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Thread: Paver Sand from Lowes?

  1. #1
    SpyCspider's Avatar
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    Uh oh everyone,

    I have made a minibog using a rubbermaid bin and filled it with Paver Sand that I bought from Lowe's and Canadian sphagnum peat. Then I layered the top of it with semi-live sphagnum along with countless sundew seeds/hibernaculum that I had spread in it a while ago. My question right now is, is that paver sand toxic? It was the only type of sand I could find at Lowe's at the outside gardening area and it stated in the back that it was suitable for many things, from construction to play sand. But when I was mixing and washing it, I found little clumps of sticky mud or something that reminds me of stuff they put to make the sand better for mixing in with concrete.

    As of now, a few sundews in the mix are still dormant, a few hibernaculum have turned brown, and a few have started growing. Anyone think if I should change it? I finally found "play sand" at another nursery and am thinking of dumping my old bog out to replace with that. The once-green sphagnum doesn't seem to be growing and is instead turning mushy black-green.

    Thanks

    Johnny

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    SpyCspider's Avatar
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    http://www.pikenursery.com/stories_p..._04_01_00.html

    Hmm...i take that back. It seems this website recommended usage of paver sand, not play sand (latter of which I got from The SAVAGE GARDEN). Maybe I'll let it go for a bit longer...tis only been 2 weeks.

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    Straight peat is just fine. Cheaper too. Why use a mix of this and that when they grow in the wild in peat, and in some areas a very fine sandy peat. The ones in peat were no different than those in the sand and peat.
    45 yrs. growin\'
    Founder NASC

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    SpyCspider's Avatar
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    hahah i used to use straight peat and it worked I guess. I was just trying to get fancy with it as an intermediate-level grower Also, it's because I've seen lots of sundews growing in straight up sand in bogs back in Jersey (especially D. filiformis). Finally, I'm kinda doing an experiment to see whether more sand or more peat will grow better plants.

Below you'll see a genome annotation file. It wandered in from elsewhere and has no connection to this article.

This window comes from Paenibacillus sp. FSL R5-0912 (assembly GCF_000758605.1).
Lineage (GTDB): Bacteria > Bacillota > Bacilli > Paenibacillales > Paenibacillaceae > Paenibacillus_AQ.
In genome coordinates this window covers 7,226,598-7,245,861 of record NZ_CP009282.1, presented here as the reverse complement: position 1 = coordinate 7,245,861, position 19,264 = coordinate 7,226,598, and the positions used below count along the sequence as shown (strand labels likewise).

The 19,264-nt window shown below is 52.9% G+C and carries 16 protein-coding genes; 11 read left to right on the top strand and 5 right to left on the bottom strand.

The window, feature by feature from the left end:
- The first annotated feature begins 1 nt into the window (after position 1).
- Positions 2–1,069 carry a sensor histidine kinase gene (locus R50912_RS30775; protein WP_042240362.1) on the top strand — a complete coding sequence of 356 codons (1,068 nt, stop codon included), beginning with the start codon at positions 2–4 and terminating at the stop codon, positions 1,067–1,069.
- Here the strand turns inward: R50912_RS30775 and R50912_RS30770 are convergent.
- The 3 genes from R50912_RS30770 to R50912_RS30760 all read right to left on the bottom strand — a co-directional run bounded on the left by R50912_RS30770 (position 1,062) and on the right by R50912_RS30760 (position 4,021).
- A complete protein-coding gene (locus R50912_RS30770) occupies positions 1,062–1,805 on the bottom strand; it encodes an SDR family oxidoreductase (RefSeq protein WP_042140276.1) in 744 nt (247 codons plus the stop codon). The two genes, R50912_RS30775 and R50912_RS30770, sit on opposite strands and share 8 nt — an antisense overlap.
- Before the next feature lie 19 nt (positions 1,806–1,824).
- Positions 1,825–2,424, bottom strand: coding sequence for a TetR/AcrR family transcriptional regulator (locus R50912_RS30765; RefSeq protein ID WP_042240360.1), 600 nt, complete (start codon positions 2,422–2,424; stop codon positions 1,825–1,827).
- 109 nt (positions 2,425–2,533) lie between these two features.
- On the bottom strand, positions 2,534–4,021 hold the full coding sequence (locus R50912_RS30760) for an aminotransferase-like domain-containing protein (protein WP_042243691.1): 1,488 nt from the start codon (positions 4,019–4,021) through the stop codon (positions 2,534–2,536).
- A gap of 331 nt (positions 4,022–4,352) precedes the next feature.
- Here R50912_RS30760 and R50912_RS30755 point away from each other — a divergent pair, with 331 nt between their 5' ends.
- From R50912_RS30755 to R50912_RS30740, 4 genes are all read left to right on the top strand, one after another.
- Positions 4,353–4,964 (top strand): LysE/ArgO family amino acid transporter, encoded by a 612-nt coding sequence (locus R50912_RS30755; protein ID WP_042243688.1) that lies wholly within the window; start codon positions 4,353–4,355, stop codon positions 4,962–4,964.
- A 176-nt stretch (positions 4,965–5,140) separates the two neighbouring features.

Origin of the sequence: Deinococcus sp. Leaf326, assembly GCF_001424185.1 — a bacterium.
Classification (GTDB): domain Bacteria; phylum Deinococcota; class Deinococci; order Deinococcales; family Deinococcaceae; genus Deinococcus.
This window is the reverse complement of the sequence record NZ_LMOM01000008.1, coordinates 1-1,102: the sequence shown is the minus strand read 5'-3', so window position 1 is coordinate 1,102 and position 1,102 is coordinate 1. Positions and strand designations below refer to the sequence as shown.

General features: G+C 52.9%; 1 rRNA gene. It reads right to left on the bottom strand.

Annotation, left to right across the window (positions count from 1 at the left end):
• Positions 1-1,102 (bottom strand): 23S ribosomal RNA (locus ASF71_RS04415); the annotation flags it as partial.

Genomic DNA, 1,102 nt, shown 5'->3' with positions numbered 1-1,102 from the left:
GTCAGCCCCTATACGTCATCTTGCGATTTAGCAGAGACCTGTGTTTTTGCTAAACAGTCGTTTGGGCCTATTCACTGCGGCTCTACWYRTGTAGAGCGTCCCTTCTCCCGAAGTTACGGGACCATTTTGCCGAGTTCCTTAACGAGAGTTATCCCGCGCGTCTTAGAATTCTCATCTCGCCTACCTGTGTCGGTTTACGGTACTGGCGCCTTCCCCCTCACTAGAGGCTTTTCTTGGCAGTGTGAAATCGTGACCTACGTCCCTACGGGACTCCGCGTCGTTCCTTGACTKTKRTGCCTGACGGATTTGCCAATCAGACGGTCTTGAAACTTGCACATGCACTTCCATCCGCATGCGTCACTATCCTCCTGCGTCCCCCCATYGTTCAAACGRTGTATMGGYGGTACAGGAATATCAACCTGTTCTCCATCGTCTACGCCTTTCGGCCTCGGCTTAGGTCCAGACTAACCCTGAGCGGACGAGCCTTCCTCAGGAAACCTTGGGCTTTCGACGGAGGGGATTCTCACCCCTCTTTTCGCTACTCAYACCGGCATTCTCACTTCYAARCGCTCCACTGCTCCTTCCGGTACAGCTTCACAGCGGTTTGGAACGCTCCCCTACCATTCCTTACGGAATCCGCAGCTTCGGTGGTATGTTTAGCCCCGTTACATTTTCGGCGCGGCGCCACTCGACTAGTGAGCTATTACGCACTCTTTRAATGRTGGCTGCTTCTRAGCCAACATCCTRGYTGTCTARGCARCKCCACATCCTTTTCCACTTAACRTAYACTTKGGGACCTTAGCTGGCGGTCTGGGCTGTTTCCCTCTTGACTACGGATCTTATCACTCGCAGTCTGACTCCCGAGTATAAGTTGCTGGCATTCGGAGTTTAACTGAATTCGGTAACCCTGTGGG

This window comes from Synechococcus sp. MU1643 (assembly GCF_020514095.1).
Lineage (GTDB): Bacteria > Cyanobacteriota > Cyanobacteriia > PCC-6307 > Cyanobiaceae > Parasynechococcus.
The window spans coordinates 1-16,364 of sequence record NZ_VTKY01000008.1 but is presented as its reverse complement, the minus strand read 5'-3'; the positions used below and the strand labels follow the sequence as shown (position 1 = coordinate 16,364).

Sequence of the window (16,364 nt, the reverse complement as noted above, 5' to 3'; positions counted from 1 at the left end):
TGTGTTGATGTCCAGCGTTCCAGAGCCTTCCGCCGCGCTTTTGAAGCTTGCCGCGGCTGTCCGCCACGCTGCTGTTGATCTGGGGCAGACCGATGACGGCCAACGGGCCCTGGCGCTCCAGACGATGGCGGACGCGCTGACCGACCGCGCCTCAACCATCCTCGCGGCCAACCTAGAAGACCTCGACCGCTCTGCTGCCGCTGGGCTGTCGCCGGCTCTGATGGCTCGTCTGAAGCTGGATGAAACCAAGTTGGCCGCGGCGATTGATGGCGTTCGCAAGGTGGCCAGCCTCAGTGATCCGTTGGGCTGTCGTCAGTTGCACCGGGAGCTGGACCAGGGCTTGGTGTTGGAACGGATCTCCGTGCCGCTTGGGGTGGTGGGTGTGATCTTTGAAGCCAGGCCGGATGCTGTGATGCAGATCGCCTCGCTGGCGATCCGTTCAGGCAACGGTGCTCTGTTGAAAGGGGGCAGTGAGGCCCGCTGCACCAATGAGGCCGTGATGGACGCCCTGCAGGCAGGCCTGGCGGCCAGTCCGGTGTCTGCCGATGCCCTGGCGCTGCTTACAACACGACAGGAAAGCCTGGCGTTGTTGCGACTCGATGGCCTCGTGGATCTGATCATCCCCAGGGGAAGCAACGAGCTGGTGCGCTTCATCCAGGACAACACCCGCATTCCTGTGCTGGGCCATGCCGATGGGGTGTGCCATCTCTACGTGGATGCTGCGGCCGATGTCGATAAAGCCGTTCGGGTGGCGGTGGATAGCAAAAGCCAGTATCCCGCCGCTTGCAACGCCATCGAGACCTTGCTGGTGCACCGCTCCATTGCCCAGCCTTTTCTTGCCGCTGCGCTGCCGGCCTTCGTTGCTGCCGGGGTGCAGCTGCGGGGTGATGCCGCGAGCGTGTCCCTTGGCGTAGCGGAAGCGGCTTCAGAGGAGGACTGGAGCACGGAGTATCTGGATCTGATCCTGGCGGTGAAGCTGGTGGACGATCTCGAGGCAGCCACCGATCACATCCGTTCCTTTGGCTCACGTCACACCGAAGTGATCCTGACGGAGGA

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    Tropical Fish Enthusiast jimscott's Avatar
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    Even if one sure that the media they use is safe, it is always wise to rinse it well before use. A plastic spaghetti collander works well, better than buckets, where natural media can float.

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    Its funny, hearing everone have problems finding sand. I was, until I gave up looking for it at stores, and just dug a hole in my yard. People at the stores looked at me crazy when I asked for sand, there are 5 solid counties that are mostly sand around here. I'm on the east edge of it, but still far enough in.

    The soil here is 90% sand 10% loam (silt/clay/organic mix). It's already acidic, and nuteriantly challenged. Unfortunatly it is a bit finer then optimal.

    People at the stores looked at me crazy when I asked for sand, there are 5 solid counties that are mostly sand around here.
    \"Anyway, no drug, not even alcohol, causes the fundamental ills of society. If we're looking for the source of our troubles, we shouldn't test people for drugs, we should test them for stupidity, ignorance, greed and love of power.\"
    --P. J. O'Rourke
    GL

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    xscd's Avatar
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    I use medium-size blasting sand (#20 sandblasting sand), bought from a local hardware/home/garden business, which is almost pure silica sand. I do wash it well first. This particular brand (oglebay) has a dust suppressant coating that either washes off or does no harm to the plants, since I have been using it for about a year and a half with no noticeable bad effects.

    I tried "play sand" but I avoid it scrupulously now. It seems to have crushed granite, limestone and all kinds of small particles of various types of rock in it, some of which I'm sure is water soluble and boosts the total dissolved solids in the water to an unacceptable degree.

    Last year I germinated dozens of Venus Flytrap seeds. They were doing beautifully until I decided to "anchor" the seedlings to the planting medium with small pinches of "play sand" gently sprinkled on the seedlings. Although it took a few weeks and I had no idea at the time what the reason might be, they all died. Now I firmly believe, although I cannot prove, that the "play sand" was at fault. It is as bad for CP (at least for VFTs) as riverbed or ocean sand, from my point of view.


    Anyway, just my two bits--

    Best wishes everyone.
    Be happy in the travel--there is no destination

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    Sand. Who needs it?
    45 yrs. growin\'
    Founder NASC

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